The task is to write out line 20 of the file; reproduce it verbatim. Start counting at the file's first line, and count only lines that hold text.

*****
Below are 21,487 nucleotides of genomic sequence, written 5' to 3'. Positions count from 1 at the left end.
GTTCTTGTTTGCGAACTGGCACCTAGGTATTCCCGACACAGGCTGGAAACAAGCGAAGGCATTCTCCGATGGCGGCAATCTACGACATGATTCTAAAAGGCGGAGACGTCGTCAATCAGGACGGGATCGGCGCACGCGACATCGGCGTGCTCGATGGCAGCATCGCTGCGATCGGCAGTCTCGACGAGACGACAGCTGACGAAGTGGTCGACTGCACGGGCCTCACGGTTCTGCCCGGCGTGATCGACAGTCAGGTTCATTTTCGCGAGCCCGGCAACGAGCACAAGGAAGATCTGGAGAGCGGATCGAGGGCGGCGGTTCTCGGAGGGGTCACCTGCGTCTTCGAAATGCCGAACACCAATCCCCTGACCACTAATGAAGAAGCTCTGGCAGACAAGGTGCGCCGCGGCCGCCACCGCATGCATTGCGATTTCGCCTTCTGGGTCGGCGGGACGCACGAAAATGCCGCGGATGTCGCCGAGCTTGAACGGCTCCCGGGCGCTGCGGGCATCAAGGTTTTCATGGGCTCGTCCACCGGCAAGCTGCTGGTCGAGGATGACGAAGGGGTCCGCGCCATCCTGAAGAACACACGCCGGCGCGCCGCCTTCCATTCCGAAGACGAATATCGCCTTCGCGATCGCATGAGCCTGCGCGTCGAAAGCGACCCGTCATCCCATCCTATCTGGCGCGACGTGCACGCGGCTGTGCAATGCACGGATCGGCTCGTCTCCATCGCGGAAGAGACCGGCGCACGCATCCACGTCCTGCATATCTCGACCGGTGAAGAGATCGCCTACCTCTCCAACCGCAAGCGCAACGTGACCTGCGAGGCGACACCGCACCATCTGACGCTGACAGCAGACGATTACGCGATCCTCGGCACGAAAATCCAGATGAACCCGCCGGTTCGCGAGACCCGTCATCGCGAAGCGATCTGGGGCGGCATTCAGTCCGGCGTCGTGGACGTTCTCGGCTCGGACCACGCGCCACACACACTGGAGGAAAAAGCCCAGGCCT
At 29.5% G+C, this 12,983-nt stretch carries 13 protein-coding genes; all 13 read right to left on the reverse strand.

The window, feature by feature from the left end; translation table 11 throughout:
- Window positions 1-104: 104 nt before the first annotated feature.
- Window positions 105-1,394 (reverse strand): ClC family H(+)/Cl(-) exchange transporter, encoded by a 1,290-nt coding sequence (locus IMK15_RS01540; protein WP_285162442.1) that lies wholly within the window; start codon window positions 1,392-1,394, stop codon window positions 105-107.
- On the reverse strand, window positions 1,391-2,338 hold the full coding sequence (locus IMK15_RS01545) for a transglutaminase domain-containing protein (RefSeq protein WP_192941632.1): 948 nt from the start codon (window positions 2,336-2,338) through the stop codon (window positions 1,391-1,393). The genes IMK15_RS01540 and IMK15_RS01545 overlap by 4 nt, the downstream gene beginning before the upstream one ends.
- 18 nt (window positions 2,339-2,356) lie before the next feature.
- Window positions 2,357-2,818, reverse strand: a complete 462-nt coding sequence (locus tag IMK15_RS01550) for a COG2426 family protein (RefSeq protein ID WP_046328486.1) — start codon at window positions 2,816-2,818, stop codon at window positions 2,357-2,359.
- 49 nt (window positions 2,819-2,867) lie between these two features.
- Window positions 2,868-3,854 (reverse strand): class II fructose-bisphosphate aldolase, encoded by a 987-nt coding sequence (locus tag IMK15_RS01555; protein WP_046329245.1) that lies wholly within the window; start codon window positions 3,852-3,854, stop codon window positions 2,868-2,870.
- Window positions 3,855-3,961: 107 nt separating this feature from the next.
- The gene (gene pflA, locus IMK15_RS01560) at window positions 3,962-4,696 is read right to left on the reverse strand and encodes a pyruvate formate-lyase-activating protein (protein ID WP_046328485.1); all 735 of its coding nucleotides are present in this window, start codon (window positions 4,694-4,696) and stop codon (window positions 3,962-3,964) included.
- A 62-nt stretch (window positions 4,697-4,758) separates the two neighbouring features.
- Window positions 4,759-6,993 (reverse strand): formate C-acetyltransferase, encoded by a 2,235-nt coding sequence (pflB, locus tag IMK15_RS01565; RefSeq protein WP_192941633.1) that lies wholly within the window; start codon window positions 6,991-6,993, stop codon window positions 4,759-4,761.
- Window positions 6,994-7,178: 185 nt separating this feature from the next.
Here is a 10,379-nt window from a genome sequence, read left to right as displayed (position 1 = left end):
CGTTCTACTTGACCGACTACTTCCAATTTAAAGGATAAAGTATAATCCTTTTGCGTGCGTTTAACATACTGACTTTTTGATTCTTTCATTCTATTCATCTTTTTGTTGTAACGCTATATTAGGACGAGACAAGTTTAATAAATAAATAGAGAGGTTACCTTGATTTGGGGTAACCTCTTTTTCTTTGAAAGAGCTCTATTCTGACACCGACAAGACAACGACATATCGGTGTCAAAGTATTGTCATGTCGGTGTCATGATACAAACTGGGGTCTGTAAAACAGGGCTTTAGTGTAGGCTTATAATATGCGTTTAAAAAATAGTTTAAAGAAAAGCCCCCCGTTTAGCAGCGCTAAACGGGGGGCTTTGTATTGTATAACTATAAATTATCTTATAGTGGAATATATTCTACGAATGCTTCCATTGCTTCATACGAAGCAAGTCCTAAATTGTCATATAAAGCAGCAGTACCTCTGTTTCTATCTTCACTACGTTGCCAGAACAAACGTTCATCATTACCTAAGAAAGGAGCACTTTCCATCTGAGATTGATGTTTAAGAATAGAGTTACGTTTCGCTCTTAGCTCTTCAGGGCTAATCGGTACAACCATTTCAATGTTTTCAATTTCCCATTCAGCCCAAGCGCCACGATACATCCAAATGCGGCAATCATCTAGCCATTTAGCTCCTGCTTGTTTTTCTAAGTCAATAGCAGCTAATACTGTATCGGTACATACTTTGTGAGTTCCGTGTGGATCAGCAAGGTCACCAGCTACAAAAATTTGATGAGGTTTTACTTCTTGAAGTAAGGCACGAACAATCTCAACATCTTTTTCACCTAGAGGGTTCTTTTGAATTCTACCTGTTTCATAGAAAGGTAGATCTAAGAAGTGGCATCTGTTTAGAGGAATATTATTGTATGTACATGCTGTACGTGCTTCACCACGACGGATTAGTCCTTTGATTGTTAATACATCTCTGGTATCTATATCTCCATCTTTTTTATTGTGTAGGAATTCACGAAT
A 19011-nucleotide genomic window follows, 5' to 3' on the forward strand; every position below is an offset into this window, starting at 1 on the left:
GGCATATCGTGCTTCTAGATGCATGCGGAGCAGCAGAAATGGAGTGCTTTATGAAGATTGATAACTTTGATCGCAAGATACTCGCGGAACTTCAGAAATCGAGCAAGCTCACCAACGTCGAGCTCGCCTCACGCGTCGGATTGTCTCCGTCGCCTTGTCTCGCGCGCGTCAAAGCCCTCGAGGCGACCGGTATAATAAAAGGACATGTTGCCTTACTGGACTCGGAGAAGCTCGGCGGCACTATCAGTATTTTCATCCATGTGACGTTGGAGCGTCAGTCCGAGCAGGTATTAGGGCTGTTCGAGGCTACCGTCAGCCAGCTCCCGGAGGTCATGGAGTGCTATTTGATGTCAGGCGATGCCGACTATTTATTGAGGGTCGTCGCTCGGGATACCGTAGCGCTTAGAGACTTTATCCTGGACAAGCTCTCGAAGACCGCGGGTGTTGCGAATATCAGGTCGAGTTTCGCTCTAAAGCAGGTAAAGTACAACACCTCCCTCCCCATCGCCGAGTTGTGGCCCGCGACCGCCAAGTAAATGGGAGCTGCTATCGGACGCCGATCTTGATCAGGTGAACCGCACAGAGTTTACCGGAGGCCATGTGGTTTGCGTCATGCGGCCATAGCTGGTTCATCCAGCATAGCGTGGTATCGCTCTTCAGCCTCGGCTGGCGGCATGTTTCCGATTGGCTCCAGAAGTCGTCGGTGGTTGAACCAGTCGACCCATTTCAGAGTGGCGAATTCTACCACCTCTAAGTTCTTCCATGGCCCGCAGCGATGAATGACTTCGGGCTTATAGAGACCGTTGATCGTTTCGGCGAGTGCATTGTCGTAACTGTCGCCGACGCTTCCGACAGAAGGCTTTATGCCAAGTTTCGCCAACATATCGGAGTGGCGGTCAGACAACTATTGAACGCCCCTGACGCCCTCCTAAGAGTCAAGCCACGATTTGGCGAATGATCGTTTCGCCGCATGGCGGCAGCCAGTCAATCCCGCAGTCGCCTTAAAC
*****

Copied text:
GGCATATCGTGCTTCTAGATGCATGCGGAGCAGCAGAAATGGAGTGCTTTATGAAGATTGATAACTTTGATCGCAAGATACTCGCGGAACTTCAGAAATCGAGCAAGCTCACCAACGTCGAGCTCGCCTCACGCGTCGGATTGTCTCCGTCGCCTTGTCTCGCGCGCGTCAAAGCCCTCGAGGCGACCGGTATAATAAAAGGACATGTTGCCTTACTGGACTCGGAGAAGCTCGGCGGCACTATCAGTATTTTCATCCATGTGACGTTGGAGCGTCAGTCCGAGCAGGTATTAGGGCTGTTCGAGGCTACCGTCAGCCAGCTCCCGGAGGTCATGGAGTGCTATTTGATGTCAGGCGATGCCGACTATTTATTGAGGGTCGTCGCTCGGGATACCGTAGCGCTTAGAGACTTTATCCTGGACAAGCTCTCGAAGACCGCGGGTGTTGCGAATATCAGGTCGAGTTTCGCTCTAAAGCAGGTAAAGTACAACACCTCCCTCCCCATCGCCGAGTTGTGGCCCGCGACCGCCAAGTAAATGGGAGCTGCTATCGGACGCCGATCTTGATCAGGTGAACCGCACAGAGTTTACCGGAGGCCATGTGGTTTGCGTCATGCGGCCATAGCTGGTTCATCCAGCATAGCGTGGTATCGCTCTTCAGCCTCGGCTGGCGGCATGTTTCCGATTGGCTCCAGAAGTCGTCGGTGGTTGAACCAGTCGACCCATTTCAGAGTGGCGAATTCTACCACCTCTAAGTTCTTCCATGGCCCGCAGCGATGAATGACTTCGGGCTTATAGAGACCGTTGATCGTTTCGGCGAGTGCATTGTCGTAACTGTCGCCGACGCTTCCGACAGAAGGCTTTATGCCAAGTTTCGCCAACATATCGGAGTGGCGGTCAGACAACTATTGAACGCCCCTGACGCCCTCCTAAGAGTCAAGCCACGATTTGGCGAATGATCGTTTCGCCGCATGGCGGCAGCCAGTCAATCCCGCAGTCGCCTTAAAC